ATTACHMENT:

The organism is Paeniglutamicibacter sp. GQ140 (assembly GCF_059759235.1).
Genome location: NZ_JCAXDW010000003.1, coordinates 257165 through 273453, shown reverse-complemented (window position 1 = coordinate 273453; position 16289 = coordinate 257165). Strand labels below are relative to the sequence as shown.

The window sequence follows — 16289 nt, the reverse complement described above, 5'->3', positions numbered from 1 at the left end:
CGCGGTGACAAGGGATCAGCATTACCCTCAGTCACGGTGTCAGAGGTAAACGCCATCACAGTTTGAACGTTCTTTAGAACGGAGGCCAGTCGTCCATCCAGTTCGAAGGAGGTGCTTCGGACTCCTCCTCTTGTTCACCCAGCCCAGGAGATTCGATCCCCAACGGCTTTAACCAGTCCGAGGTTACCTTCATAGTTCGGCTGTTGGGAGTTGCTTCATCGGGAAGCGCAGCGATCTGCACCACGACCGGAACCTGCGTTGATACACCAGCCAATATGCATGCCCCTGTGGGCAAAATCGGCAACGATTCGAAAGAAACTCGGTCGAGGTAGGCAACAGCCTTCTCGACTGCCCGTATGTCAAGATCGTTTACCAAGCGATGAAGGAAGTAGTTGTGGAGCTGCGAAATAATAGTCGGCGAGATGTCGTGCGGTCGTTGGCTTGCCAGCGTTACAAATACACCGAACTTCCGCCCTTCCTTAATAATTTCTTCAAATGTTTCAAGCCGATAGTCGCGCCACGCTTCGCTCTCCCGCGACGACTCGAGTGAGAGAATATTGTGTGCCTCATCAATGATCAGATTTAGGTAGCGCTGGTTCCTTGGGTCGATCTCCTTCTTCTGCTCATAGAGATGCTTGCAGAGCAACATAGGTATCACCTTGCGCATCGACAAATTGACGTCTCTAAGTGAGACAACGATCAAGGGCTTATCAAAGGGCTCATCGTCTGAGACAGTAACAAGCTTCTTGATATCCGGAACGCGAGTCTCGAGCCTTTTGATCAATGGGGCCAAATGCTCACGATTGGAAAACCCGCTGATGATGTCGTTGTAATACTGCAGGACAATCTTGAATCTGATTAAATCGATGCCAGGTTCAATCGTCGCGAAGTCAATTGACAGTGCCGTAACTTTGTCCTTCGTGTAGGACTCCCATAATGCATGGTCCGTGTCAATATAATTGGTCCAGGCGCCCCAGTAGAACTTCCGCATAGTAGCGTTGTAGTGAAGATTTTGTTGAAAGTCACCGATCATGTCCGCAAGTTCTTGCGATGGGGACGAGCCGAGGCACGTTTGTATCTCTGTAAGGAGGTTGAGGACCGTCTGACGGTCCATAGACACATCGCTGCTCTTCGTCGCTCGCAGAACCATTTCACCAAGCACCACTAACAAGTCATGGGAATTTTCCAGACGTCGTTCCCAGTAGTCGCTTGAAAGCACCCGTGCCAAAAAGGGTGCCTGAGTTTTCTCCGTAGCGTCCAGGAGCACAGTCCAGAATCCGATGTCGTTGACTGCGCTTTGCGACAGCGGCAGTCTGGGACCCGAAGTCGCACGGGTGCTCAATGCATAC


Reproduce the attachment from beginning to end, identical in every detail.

The organism is Paeniglutamicibacter sp. GQ140 (assembly GCF_059759235.1).
Genome location: NZ_JCAXDW010000003.1, coordinates 257165 through 273453, shown reverse-complemented (window position 1 = coordinate 273453; position 16289 = coordinate 257165). Strand labels below are relative to the sequence as shown.

The window sequence follows — 16289 nt, the reverse complement described above, 5'->3', positions numbered from 1 at the left end:
CGCGGTGACAAGGGATCAGCATTACCCTCAGTCACGGTGTCAGAGGTAAACGCCATCACAGTTTGAACGTTCTTTAGAACGGAGGCCAGTCGTCCATCCAGTTCGAAGGAGGTGCTTCGGACTCCTCCTCTTGTTCACCCAGCCCAGGAGATTCGATCCCCAACGGCTTTAACCAGTCCGAGGTTACCTTCATAGTTCGGCTGTTGGGAGTTGCTTCATCGGGAAGCGCAGCGATCTGCACCACGACCGGAACCTGCGTTGATACACCAGCCAATATGCATGCCCCTGTGGGCAAAATCGGCAACGATTCGAAAGAAACTCGGTCGAGGTAGGCAACAGCCTTCTCGACTGCCCGTATGTCAAGATCGTTTACCAAGCGATGAAGGAAGTAGTTGTGGAGCTGCGAAATAATAGTCGGCGAGATGTCGTGCGGTCGTTGGCTTGCCAGCGTTACAAATACACCGAACTTCCGCCCTTCCTTAATAATTTCTTCAAATGTTTCAAGCCGATAGTCGCGCCACGCTTCGCTCTCCCGCGACGACTCGAGTGAGAGAATATTGTGTGCCTCATCAATGATCAGATTTAGGTAGCGCTGGTTCCTTGGGTCGATCTCCTTCTTCTGCTCATAGAGATGCTTGCAGAGCAACATAGGTATCACCTTGCGCATCGACAAATTGACGTCTCTAAGTGAGACAACGATCAAGGGCTTATCAAAGGGCTCATCGTCTGAGACAGTAACAAGCTTCTTGATATCCGGAACGCGAGTCTCGAGCCTTTTGATCAATGGGGCCAAATGCTCACGATTGGAAAACCCGCTGATGATGTCGTTGTAATACTGCAGGACAATCTTGAATCTGATTAAATCGATGCCAGGTTCAATCGTCGCGAAGTCAATTGACAGTGCCGTAACTTTGTCCTTCGTGTAGGACTCCCATAATGCATGGTCCGTGTCAATATAATTGGTCCAGGCGCCCCAGTAGAACTTCCGCATAGTAGCGTTGTAGTGAAGATTTTGTTGAAAGTCACCGATCATGTCCGCAAGTTCTTGCGATGGGGACGAGCCGAGGCACGTTTGTATCTCTGTAAGGAGGTTGAGGACCGTCTGACGGTCCATAGACACATCGCTGCTCTTCGTCGCTCGCAGAACCATTTCACCAAGCACCACTAACAAGTCATGGGAATTTTCCAGACGTCGTTCCCAGTAGTCGCTTGAAAGCACCCGTGCCAAAAAGGGTGCCTGAGTTTTCTCCGTAGCGTCCAGGAGCACAGTCCAGAATCCGATGTCGTTGACTGCGCTTTGCGACAGCGGCAGTCTGGGACCCGAAGTCGCACGGGTGCTCAATGCATAC